Late Saturday afternoon, we were arguing about armed revolution, and I was grinning my head off. (I have a minor interest in the topic.) Sunday morning, talking plans and projects, I thought to myself, “You know, this movement could get fun again.”
It’s hard for me to talk about the value of a conference like Secular Social Justice. We need space for these topics, yes. We need to hear from these activists both about the problems they’re grappling with and about the solutions they’re finding, yes. We need to put this vigorous humanism center stage in a movement where even the humanists have centered atheism, yes.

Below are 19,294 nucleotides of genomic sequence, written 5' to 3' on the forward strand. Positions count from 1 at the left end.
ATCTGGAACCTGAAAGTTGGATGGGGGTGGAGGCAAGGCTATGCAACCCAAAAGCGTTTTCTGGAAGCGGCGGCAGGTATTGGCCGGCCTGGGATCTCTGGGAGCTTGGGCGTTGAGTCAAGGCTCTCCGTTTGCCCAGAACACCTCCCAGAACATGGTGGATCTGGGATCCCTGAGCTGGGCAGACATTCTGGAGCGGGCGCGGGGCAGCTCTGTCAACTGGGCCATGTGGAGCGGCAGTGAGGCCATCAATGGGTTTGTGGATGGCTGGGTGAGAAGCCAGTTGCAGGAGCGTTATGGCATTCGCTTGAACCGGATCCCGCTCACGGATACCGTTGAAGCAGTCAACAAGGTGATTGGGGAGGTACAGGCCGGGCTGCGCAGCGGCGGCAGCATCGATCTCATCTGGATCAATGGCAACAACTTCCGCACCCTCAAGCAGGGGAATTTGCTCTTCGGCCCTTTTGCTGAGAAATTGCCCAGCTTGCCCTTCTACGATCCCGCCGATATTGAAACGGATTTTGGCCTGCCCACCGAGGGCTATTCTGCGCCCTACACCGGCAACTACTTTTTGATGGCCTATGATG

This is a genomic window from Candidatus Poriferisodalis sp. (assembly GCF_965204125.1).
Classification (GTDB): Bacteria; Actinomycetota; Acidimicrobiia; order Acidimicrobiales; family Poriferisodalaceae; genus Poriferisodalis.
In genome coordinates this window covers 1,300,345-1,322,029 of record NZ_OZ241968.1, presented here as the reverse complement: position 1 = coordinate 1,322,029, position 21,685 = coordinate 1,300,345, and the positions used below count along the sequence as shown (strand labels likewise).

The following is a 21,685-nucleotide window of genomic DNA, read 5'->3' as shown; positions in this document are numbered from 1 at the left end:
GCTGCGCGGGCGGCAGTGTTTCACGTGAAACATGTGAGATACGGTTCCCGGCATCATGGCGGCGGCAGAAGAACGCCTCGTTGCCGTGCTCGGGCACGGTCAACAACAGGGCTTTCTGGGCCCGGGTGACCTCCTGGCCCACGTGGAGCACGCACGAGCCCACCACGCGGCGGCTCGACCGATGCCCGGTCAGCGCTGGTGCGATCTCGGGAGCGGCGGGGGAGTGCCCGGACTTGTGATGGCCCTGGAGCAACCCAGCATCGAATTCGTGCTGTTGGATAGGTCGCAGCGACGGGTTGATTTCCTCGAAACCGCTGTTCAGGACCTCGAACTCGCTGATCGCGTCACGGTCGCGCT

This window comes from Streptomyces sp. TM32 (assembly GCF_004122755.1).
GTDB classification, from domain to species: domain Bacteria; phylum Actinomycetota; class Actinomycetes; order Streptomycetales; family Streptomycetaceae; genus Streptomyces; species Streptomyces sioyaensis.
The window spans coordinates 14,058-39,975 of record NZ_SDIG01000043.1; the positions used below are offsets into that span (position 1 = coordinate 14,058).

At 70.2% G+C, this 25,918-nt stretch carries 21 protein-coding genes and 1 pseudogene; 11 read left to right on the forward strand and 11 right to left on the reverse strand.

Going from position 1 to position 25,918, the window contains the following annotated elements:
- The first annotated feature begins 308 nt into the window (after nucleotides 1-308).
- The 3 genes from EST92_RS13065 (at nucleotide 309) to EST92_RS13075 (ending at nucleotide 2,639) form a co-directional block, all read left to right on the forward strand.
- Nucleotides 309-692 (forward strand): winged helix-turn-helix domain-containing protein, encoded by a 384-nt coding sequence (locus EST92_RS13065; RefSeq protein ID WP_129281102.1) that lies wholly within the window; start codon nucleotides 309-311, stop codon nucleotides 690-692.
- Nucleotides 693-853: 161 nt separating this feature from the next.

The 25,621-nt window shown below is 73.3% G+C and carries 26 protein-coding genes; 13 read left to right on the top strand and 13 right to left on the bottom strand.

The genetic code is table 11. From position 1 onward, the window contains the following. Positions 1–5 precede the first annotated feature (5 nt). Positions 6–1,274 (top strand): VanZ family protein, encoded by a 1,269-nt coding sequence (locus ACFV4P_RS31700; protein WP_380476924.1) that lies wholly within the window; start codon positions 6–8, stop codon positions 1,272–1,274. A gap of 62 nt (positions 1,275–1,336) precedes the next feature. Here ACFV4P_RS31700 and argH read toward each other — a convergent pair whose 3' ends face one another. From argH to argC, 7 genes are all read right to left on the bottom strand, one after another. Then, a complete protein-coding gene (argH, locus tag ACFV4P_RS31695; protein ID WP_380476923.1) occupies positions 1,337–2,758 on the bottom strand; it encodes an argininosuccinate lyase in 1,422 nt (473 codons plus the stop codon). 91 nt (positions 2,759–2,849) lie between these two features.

More than that, though, we need to come together sometimes in places where we’re not having to justify any of that. We need to spend our energy on each other and our work and our dreams. We need to be where our voices drown out all hostile chatter instead of it happening the other way around. We need the time and the space and the energy to concentrate on each other.
There aren’t many places in the atheist and humanist movement where I see that happen on this scale. It happened at the first Women in Secularism conference, where what happened on stage was only the smallest part. Nearly five years later, we’re in a different movement, one where women are approaching 50% of conference speakers, anti-harassment policies are standard, and even Richard Dawkins faces significant consequences for targeting feminists. [Read more…]